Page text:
# cayley -- constructs the Cayley sum of polytopes

## Synopsis

• Usage:
cayley(P1,P2),
cayley(P1,P2,k),
cayley(P1,P2,P3),
cayley(P1,P2,P3,k),
cayley(L),
cayley(L,k),
cayley(M1,M2),
cayley(M1,M2,k),
cayley(M1,M2,M3),
cayley(M1,M2,M3,k)
• Inputs:
• P1, ,
• P2, ,
• P3, ,
• M1, ,
• M2, ,
• M3, ,
• k, an integer,
• L, a list,
• Outputs:

## Description

Given polytopes P and Q the function computes the cayley sum of P and Q.

 i1 : P=convexHull(matrix{{0,1}}); i2 : Q=convexHull(matrix{{0,2}}); i3 : C=cayley(P,Q) o3 = C o3 : Polyhedron i4 : vertices C o4 = | 0 1 0 2 | | 0 0 1 1 | 2 4 o4 : Matrix QQ <--- QQ

One can also construct the Cayley polytope of order k by specifying the positive integer k.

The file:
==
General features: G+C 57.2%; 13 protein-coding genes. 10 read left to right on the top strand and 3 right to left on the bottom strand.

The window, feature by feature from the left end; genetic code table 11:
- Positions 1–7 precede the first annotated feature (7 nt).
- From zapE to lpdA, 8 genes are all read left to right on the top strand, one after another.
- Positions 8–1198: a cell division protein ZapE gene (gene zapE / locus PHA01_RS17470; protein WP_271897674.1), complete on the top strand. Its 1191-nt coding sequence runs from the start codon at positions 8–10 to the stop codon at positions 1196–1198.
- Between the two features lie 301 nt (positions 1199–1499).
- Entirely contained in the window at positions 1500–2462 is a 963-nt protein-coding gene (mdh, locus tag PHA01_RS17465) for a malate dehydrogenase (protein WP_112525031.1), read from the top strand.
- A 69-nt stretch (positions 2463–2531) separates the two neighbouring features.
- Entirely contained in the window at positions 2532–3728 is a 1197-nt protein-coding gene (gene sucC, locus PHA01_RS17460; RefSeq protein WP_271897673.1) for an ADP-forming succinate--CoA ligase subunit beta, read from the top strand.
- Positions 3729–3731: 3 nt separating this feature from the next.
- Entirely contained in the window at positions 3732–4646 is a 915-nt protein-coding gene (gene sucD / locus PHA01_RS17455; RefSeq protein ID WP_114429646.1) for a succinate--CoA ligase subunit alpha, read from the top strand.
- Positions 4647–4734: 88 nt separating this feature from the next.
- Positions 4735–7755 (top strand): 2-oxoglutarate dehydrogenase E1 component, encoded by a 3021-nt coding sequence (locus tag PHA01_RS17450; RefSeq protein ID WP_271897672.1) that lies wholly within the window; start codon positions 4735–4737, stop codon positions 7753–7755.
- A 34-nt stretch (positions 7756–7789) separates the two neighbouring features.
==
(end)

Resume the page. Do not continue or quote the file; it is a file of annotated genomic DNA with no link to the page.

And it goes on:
i5 : C=cayley(P,Q,3) o5 = C o5 : Polyhedron i6 : vertices C o6 = | 0 1 0 2 | | 0 0 3 3 | 2 4 o6 : Matrix QQ <--- QQ

You can also compute the Cayley sum of several polytopes of any order, by placing the polytopes in a list.

 i7 : C=cayley({P,Q,Q,P,P},2) o7 = C o7 : Polyhedron i8 : vertices C o8 = | 0 1 0 2 0 2 0 1 0 1 | | 0 0 2 2 0 0 0 0 0 0 | | 0 0 0 0 2 2 0 0 0 0 | | 0 0 0 0 0 0 2 2 0 0 | | 0 0 0 0 0 0 0 0 2 2 | 5 10 o8 : Matrix QQ <--- QQ

• isCayley -- checks if a polytope is Cayley

## Ways to use cayley :

• "cayley(List)"
• "cayley(List,ZZ)"
• "cayley(Matrix,Matrix)"
• "cayley(Matrix,Matrix,Matrix)"
• "cayley(Matrix,Matrix,Matrix,ZZ)"
• "cayley(Matrix,Matrix,ZZ)"
• "cayley(Polyhedron,Polyhedron)"
• "cayley(Polyhedron,Polyhedron,Polyhedron)"
• "cayley(Polyhedron,Polyhedron,Polyhedron,ZZ)"
• "cayley(Polyhedron,Polyhedron,ZZ)"

## For the programmer

The object cayley is .